The abrupt shift to remote learning during COVID-19 disrupted people. Many teachers scrambled to learn to use online learning platforms and assemble online courses. Students were forced to do courses remotely. Despite these disruptions, as a college instructor I was interested in exploring what were some of the positive impacts of remote learning for college students, specifically those in Trades. For this research project I investigated this question: What practices, post pandemic, can be carried forward in online learning in the Trades? To elaborate: What are Trades students' experiences of online instruction during the COVID-19 pandemic? From these experiences, what can be carried forward in online learning to enhance learning and flexibility of delivery? I conducted seven semi-structured interviews with Trades students at the College of New Caledonia in Prince George, British Columbia. Student responses to interview questions were analyzed for themes. The findings reveal both positive experiences (self direction, economization of time, money and travel) and negative experiences (information and technical errors, life distraction, reduced hands on experience) of remote learning. The study shows that course delivery during the pandemic was sufficient in many ways and should continue to be enhanced, expanded, and explored in ways such as effective student-teacher communication, engaging instructional techniques, and hands-on alternatives.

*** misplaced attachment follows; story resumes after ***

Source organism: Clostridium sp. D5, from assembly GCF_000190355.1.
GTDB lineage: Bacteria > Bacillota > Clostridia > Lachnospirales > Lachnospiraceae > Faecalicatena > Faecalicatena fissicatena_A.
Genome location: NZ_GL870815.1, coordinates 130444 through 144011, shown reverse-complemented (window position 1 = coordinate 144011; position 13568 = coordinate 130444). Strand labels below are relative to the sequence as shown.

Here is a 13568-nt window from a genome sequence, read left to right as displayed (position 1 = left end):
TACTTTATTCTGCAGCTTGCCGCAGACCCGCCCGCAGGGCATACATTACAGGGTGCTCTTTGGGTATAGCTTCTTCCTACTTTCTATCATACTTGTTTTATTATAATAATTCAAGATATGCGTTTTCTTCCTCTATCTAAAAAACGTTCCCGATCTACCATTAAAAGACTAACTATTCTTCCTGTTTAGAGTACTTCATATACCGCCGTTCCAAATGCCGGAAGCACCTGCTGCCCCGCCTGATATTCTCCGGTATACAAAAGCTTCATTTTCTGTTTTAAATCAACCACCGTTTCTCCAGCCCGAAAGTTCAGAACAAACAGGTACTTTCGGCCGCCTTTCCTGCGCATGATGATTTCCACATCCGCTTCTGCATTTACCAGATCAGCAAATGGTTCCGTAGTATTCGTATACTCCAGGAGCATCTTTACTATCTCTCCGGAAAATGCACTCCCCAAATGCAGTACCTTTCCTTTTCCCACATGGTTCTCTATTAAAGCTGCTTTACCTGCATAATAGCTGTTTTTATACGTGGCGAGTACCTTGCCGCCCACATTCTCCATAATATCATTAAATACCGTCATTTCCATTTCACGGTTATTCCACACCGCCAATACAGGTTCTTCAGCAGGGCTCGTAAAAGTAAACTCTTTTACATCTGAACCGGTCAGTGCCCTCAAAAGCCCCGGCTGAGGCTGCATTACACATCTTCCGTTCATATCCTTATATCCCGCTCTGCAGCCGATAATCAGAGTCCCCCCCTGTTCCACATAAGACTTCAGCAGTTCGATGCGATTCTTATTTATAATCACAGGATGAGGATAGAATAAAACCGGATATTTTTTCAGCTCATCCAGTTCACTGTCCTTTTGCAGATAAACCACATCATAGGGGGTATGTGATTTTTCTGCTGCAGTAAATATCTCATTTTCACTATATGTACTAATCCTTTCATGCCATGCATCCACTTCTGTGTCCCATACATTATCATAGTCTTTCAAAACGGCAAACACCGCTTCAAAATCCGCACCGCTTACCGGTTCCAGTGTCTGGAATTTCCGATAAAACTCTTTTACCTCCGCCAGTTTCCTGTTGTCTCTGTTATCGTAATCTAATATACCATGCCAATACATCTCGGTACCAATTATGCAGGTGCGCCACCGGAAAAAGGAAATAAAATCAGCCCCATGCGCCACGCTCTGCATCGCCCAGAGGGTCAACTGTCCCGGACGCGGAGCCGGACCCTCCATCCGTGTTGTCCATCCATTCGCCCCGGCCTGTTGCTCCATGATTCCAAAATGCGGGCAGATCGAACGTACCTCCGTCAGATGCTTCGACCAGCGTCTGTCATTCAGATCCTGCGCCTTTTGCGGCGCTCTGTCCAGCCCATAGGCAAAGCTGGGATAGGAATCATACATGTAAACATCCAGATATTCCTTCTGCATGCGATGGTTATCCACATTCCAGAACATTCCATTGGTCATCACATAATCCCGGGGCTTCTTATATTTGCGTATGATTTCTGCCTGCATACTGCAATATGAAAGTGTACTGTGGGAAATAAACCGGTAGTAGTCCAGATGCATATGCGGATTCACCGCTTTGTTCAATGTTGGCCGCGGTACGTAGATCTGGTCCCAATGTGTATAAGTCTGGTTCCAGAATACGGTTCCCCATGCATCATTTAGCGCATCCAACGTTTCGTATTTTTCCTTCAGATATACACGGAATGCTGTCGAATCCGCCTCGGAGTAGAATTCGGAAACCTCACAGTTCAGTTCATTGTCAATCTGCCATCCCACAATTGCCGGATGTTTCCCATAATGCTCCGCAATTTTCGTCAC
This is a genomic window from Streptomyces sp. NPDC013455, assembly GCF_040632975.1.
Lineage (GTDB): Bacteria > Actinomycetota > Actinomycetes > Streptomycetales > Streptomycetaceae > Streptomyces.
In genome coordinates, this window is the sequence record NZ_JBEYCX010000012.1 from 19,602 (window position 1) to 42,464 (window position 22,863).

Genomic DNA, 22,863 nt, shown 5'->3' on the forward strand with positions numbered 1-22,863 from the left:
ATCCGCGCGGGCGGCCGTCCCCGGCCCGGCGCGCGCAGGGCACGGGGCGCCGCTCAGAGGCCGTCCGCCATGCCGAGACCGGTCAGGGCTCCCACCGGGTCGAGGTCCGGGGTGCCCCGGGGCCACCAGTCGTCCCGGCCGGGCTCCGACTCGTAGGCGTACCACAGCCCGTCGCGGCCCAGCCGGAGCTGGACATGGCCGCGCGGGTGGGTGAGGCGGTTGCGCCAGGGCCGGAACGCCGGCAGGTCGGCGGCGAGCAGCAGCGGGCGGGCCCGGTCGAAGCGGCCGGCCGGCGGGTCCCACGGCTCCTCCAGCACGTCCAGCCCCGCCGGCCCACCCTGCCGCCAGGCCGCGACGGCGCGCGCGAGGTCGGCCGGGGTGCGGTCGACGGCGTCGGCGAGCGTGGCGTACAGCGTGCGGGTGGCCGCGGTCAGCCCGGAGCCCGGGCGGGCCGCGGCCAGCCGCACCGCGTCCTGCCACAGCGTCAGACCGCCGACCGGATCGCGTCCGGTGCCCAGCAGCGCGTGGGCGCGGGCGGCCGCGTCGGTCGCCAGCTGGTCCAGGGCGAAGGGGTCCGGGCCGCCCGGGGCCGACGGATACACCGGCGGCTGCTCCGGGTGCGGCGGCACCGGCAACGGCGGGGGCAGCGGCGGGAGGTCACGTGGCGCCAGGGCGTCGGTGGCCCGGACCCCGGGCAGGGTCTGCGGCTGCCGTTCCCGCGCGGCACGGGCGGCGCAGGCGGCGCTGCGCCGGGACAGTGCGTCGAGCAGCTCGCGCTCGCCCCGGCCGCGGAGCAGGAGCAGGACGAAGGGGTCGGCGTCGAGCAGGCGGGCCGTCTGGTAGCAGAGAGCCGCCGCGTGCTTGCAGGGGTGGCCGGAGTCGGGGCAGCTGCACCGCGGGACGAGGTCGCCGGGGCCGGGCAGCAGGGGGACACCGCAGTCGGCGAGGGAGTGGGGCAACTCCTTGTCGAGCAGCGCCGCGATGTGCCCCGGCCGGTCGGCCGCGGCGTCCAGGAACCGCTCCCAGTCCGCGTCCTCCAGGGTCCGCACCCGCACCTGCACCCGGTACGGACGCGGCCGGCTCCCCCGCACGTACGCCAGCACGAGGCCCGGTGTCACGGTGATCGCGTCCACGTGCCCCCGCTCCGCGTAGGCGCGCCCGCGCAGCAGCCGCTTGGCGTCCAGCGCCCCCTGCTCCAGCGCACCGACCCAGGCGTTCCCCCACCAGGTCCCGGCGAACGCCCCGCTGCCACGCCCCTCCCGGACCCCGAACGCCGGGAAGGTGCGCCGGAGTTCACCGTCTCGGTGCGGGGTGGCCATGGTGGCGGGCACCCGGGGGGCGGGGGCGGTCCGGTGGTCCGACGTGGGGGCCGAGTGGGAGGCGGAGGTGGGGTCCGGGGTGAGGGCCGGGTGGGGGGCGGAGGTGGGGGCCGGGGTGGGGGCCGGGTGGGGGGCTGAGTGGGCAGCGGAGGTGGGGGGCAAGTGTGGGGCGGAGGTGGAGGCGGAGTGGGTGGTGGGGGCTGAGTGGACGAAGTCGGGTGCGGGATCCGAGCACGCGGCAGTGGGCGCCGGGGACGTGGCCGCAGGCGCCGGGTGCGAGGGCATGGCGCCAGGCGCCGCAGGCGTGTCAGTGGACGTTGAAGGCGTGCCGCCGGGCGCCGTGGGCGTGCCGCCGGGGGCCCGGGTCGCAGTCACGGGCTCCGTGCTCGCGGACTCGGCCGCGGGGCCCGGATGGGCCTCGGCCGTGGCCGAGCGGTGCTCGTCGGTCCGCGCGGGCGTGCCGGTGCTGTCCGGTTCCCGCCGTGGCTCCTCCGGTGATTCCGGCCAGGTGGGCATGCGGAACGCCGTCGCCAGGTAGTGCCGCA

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Thesis advisor: Pidgeon, Michelle
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